Increasing relations with lowland and kindred groups as well as receding tensions have secured the place Gaddang settlements within the national political framework. Today there is little to distinguish the Christianized Gaddang from other Christianized tribes. Upland Gaddang now belong to barangay and municipalities and are corollarily serviced by municipal, provincial, regional, and national government agencies. Cencus figures have shown that there already is a significant urbanized segment among the Gaddang, approximately some 33% of their total population.

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Religious Beliefs and Practices

Forn non-Christian upland Gaddang, Nanolay is both creator of all things and a culture hero. In the latter role, he is a beneficent deity. Other gods in the Gaddang pantheon include Dasal, to whom the epic warriors Biwag and Malana prayed for strength and courage before going off to their final battle. The fathers of the two heroes were Bunag, the god of the earth, and Limat, the god of the sea.
Ilosa, the Gaddang universe, is composed of dufafa (earth) and kalekay (afterworld). In Gaddang cosmogony, the term denotes a place where all living things originated, the place where Nanolay performed his acts of creation. Dufafa is a world where famine, sickness, death, and uncertainty reign, while the concept of kalekay remains vague to many Gaddang. Even knowledgeable Gaddang mediums say that kalekay is simply the place of Nanolay, Ofag, and kararawa (soul). Nanolay is described in myth as a fully benevolent deity, never inflicting pain or punishment on the Gaddang. He is responsible for the origin anddevelopment of the world. Ofag is Nanolay's cousin, but does not have latter's creative powers. Kararawa are the souls of dead creatures, human or nonhuman. Upon death, the souls of all creatures go up to the kalekay, except cats, which are reborn ants, and chickens, which are reincarnated into butterflies. In kalekay, the kararawa go about living as they lived on earth. The absence of a "desirable destination" afterdeath for the Gaddang suggests an orientation toward the world of here and now. 
To the Gaddang, the dufafa is composed of "man, domesticated plants, ghouls, sickness and-amin (all)." Wallace (1970:87) observes that the Gaddang have a paranoidal fear of danger brought about by a history of headhunting and a present ridden with disease and malnutrition.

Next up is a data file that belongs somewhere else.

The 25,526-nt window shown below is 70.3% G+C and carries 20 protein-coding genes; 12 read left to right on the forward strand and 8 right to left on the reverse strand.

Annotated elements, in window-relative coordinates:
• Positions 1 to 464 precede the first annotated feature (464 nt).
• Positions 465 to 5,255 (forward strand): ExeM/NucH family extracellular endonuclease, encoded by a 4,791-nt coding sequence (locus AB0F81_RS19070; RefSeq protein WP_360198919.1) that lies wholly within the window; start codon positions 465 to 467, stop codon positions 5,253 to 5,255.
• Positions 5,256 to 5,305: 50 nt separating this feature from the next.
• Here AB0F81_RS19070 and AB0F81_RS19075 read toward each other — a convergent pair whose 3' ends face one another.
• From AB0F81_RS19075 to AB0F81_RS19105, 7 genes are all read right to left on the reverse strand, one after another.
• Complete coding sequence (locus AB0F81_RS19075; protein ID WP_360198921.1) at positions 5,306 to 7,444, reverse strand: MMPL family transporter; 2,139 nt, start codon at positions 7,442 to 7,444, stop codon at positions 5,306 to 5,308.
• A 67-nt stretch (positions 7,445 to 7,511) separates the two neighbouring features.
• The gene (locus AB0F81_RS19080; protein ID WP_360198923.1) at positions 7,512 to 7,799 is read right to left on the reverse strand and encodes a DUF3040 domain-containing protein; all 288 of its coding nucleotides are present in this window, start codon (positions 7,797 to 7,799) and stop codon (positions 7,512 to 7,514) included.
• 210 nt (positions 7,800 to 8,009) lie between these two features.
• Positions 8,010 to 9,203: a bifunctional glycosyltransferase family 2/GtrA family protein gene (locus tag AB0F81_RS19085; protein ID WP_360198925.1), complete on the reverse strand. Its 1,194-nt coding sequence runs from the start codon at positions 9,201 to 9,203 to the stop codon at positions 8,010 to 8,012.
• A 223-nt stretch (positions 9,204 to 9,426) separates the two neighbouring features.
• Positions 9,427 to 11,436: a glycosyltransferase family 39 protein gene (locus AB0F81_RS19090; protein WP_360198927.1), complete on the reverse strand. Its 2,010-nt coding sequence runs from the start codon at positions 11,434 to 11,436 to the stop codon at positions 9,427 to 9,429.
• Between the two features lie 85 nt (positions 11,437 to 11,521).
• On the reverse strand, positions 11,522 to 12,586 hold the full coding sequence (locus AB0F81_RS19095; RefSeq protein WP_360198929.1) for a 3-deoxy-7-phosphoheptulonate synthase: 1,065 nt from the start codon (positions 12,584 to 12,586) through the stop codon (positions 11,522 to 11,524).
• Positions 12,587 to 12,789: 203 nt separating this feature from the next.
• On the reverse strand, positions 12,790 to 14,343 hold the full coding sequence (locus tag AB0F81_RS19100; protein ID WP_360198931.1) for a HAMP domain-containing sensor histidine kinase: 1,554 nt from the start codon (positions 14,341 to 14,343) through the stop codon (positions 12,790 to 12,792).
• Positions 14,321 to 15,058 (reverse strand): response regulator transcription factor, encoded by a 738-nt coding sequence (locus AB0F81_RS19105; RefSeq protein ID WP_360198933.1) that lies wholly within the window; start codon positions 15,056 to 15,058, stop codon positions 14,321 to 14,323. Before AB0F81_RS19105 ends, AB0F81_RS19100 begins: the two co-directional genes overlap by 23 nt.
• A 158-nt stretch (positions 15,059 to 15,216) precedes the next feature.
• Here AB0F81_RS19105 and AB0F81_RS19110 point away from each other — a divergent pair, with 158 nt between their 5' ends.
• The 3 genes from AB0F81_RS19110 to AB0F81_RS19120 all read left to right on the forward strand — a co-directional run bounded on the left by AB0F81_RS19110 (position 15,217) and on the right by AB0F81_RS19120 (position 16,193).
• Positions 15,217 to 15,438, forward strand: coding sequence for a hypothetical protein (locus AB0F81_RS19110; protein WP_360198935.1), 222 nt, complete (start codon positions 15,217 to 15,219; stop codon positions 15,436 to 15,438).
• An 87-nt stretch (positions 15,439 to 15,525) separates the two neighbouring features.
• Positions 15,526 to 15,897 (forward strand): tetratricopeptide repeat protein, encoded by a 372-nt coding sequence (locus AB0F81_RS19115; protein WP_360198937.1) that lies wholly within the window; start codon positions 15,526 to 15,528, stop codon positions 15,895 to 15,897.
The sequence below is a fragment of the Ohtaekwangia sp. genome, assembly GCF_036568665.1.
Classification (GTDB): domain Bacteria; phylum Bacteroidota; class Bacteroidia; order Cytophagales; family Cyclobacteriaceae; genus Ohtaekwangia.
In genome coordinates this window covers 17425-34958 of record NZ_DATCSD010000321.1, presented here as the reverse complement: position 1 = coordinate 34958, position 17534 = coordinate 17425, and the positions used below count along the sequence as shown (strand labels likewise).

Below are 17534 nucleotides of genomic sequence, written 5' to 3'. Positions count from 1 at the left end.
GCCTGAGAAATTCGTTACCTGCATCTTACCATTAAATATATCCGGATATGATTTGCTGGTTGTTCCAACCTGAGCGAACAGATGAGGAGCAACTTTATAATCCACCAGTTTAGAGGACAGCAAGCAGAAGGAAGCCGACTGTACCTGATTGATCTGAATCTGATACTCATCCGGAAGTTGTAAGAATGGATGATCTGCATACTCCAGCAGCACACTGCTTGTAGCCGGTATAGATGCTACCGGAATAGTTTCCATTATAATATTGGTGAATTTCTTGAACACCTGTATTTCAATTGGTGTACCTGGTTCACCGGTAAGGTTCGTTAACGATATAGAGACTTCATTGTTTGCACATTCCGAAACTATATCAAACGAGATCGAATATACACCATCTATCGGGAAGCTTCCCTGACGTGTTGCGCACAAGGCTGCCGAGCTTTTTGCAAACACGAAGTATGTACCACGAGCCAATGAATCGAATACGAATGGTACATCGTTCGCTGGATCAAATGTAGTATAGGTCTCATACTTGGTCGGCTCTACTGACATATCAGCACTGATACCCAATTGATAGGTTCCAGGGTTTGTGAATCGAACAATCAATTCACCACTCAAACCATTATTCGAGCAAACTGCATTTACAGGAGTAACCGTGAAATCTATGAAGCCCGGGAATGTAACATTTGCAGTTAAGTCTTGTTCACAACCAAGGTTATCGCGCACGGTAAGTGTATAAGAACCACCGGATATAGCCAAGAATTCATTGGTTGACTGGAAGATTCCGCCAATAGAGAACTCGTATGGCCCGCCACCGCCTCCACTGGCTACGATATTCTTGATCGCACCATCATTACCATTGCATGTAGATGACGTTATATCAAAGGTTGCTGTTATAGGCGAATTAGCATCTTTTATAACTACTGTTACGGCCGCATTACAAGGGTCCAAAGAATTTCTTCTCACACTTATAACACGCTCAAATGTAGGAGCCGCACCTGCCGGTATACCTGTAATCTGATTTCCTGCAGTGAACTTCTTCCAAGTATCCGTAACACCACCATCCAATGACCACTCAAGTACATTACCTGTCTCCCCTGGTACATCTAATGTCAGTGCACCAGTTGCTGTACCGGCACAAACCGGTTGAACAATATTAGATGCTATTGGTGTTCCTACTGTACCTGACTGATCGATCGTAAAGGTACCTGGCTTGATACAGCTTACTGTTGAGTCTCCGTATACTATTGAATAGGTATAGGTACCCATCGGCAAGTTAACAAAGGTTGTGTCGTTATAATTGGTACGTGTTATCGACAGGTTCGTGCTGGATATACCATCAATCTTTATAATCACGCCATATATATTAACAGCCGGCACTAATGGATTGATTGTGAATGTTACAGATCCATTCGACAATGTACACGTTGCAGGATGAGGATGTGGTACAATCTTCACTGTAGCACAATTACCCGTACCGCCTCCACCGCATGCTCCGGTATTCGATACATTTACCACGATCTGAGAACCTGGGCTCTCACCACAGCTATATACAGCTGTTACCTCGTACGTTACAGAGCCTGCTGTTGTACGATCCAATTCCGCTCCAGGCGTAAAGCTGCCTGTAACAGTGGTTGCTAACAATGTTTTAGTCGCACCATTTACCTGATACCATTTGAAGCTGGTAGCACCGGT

The Gaddang believe in two kinds of illness: the sickness caused by evil spirits, and the hurt or injury suffered in accidents such as those caused by falling, muscle sprains, and insect bites. The Gaddang also specifically identify blindness, insanity, birth defects, skin diseases, goiter, deafness, and malaria as other illness outside the first two classifications. Most "hurts" are attributed to natural causes, i.e., it is "natural" for an insect to bite or for a person to accidentally cut his/her leg with knife.
However, illness could also be caused by evil spirits, like the bingil, physically distorted humanlike ghouls with very large eyes that reflect light and glow in the dark, contact with which causes illness and even death in two days; aran, a mistlike spirit, floating in the forest, which sneaks into the village at night and possesses a sleeping person, who will then begin to act insanely and die sooner or later; angakokang, known only by its distinctive sound like that of a whining dog, which when heard by a person will result in sickness  or death; aled, transsubstantial spirits normally invisible, but which have the power to metamorphose themselves into human, animal (pig, bird) and non human shapes (rocks, trees), and whose touch causes dizziness and general weakness, and death within a few days; and karangat, ghouls who like the aled, can change shape at will, are unusually aggressive and tricky, lurk about villages bringing sickness, insanity, and death, and must occasionally kill to secure their food, consisting of human corpses.
With evil spirits roaming around, the Gaddang become cautious about the world in which they live.  The earth world is an uncertain world.  Omens, taboos, and malevolent spirits lead the Gaddang to view the earth world as particularly hostile.  The Gaddang must then seek to establish a harmonious relationship between humans and the other natural and supernatural beings in the world.  But few Gaddang have the ability to successfully interact with supernatural forces, requiring mediums to broker between the natural and supernatural.  Male and female mediums-mengal, mabayan, and makamong-perform anitu rites and other rituals related to planting, harvesting, death, warfare, sickness, or misfortune.
Anitu to the Gaddang does not refer to an ancestral spirit, as it commonly does in northern Luzon, but a "belief in a supernatural power."  It is also understood by the Gaddang, according to Wallace, as that which is followed by all.  Wallace suggests that anitu has two basic usages in Gaddang.  First, it is a power, force, or concept through which Nanolay," but rather, "I beg to anitu."  Anitu can only be viewed as benevolent.  It is incorrect to say narakat a anitu (bad anitu).  Second, anitu also refers to seven rites of passage which all Gaddang undergo (Wallace 1970:94).